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Cheapest way to invest in ISA

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Looking to start investing in an ISA again. Looking to put £10k and add £1k per month for pound cost averaging (if there is a recession it will help - but starting now as no one can time the market). 

Who is it best to invest larger sums with for cost. 

Not looking for exciting funds. Just a FTSE ETF and a vanguard S&P500. 

Ps I used to use Cavendish Online to the fund a fidelity ISA. Cavendish would then refund the broker fees and this made it very effective. Is this still true?

Would a iWeb ISA or am I barking up the wrong tree?

Thanks in advance 
Landlord - 100 Club
Serviced Accommodation Operator / Estate Agent / Parent of 5

Replies

  • cattiecattie Forumite
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    The bigger the bargain, the better I feel.

    I should mention that there's only one of me, don't confuse me with others of the same name.
  • investin1investin1 Forumite
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    First Post
    These seem to suggest that it’s very close between all of the companies. It the fact 12 Transactions and 15 almost reverses the list. 

    It almost makes one have analysis paralysis 
    Landlord - 100 Club
    Serviced Accommodation Operator / Estate Agent / Parent of 5
  • AlbermarleAlbermarle Forumite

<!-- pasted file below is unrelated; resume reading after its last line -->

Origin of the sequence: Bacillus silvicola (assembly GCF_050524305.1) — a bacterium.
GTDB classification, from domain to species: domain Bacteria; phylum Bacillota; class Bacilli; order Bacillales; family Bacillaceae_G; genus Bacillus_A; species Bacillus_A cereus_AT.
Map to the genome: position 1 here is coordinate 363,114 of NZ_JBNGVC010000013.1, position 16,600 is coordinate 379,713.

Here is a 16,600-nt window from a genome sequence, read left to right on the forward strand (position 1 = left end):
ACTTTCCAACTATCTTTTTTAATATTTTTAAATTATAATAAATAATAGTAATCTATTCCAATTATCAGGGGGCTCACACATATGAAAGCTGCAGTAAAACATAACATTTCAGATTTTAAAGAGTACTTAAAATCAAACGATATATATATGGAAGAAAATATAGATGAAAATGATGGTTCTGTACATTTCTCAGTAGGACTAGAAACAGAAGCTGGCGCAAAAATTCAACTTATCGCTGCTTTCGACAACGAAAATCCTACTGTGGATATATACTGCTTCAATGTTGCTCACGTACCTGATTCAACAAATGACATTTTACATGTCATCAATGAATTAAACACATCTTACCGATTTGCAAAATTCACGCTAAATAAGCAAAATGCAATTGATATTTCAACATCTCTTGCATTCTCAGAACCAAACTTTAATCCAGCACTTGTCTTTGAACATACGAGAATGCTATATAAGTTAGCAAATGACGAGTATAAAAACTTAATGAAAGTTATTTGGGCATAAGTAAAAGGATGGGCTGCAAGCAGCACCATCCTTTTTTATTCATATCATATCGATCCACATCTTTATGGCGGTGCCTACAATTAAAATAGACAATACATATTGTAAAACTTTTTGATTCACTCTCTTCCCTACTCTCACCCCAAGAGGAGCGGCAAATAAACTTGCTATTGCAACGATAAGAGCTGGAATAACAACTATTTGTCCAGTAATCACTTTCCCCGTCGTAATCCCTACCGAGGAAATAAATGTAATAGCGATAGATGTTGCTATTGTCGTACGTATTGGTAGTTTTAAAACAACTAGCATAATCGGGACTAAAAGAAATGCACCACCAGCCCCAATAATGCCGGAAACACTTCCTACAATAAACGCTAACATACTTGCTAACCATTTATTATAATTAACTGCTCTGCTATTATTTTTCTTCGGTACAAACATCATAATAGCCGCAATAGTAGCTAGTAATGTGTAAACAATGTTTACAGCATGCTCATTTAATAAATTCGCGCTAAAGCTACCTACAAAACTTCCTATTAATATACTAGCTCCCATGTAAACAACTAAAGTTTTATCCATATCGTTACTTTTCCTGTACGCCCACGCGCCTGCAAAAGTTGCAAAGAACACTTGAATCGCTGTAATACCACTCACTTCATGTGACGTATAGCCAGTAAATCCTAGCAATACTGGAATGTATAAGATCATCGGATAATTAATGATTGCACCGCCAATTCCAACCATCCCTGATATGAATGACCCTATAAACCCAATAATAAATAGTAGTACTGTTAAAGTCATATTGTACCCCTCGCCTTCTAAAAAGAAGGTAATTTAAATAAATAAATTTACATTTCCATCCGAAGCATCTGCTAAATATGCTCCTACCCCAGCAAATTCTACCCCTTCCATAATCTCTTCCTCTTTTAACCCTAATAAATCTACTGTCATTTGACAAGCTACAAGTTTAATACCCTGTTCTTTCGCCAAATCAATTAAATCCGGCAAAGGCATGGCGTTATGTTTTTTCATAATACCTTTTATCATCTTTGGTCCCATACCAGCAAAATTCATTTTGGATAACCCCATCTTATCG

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    investin1 said:
    These seem to suggest that it’s very close between all of the companies. It the fact 12 Transactions and 15 almost reverses the list. 

    It almost makes one have analysis paralysis 
    It is a competitive market, so inevitably there are not major differences between providers. In fact it is largely a matter of horses for courses . Also it depends on whether you want a S&S ISA, a SIPP, or a SIPP in drawdown and the exact type of investments you want to hold.
    Although platform charges are important they pale into insignificance compare to investment performance . I would have a good look around a few providers websites and see which one you like. 
  • dunstonhdunstonh Forumite
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    The biggest differentiator for me is the quality of software from the platform and their functionality.   There is no point being with the cheapest if you hate the software they use or it lacks the functionality you are after.
    I am an Independent Financial Adviser (IFA). The comments I make are just my opinion and are for discussion purposes only. They are not financial advice and you should not treat them as such. If you feel an area discussed may be relevant to you, then please seek advice from an Independent Financial Adviser local to you.
  • edited 14 July at 7:29AM
    masonicmasonic Forumite
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    edited 14 July at 7:29AM
    investin1 said:
    These seem to suggest that it’s very close between all of the companies. It the fact 12 Transactions and 15 almost reverses the list. 

    It almost makes one have analysis paralysis 
    Something is very wrong with the comparefundsplatforms comparison site. See the example of putting £10k in a single ETF and then making monthly £1k buys with no other trades.
    iWeb: Actual cost = £25 opening fee + £5 x 12 months x 10 years = £605. Comparison says £919.